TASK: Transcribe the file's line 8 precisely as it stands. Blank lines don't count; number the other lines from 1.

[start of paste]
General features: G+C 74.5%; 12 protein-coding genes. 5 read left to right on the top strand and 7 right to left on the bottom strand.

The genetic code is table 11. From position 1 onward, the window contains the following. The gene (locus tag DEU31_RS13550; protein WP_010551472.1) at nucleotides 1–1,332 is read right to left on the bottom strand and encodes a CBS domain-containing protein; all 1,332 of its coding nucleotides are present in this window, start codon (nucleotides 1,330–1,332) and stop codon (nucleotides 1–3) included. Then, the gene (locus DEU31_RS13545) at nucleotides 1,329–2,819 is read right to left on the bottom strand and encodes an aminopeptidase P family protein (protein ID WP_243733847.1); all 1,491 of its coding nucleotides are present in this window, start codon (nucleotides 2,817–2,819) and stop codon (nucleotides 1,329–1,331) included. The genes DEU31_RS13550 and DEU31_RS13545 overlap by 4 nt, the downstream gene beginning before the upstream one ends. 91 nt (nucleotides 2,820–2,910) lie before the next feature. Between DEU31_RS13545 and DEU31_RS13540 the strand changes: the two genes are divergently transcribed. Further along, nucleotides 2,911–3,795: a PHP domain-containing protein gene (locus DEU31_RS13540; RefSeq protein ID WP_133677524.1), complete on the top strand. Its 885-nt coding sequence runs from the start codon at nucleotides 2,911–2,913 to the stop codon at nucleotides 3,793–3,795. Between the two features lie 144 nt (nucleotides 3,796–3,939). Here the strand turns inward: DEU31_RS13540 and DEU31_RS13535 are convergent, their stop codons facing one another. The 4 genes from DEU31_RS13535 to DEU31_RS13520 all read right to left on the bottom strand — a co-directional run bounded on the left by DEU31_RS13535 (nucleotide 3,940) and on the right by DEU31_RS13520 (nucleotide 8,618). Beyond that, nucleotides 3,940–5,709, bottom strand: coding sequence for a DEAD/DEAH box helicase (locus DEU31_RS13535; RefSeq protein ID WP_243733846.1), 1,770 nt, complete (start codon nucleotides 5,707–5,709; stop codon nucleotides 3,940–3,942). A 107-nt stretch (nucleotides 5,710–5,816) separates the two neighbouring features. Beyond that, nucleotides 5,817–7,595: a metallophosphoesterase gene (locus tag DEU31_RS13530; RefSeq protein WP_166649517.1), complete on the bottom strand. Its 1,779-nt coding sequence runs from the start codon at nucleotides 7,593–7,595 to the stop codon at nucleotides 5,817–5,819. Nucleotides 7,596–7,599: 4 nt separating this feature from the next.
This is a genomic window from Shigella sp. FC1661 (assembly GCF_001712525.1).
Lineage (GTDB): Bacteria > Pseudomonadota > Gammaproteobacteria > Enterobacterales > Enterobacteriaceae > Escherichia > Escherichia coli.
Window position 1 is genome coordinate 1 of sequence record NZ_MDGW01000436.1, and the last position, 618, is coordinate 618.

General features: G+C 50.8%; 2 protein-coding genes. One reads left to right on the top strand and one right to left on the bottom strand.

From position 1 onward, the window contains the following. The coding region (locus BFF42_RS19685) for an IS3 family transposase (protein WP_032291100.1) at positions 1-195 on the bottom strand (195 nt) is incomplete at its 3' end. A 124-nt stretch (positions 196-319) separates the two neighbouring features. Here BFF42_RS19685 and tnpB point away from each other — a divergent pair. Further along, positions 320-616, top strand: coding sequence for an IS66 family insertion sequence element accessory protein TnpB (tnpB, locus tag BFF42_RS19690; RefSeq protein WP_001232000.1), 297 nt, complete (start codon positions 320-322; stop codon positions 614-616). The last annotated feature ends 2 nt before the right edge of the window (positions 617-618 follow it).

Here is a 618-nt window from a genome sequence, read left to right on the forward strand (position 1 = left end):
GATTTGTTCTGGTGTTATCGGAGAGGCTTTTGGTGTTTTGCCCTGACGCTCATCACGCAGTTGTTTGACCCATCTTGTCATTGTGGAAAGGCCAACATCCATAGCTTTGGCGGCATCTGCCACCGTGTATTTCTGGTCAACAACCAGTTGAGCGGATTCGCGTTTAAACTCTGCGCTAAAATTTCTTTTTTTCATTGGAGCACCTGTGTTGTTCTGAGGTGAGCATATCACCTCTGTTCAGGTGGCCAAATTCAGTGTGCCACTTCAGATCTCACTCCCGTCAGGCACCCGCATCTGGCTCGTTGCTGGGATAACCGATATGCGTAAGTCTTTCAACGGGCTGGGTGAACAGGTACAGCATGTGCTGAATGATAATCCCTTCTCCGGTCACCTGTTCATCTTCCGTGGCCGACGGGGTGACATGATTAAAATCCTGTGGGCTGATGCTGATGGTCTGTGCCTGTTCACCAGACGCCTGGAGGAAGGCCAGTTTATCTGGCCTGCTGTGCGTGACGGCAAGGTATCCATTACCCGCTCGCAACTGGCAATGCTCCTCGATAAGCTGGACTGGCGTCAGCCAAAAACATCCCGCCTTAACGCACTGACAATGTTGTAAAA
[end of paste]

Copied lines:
Here is a 618-nt window from a genome sequence, read left to right on the forward strand (position 1 = left end):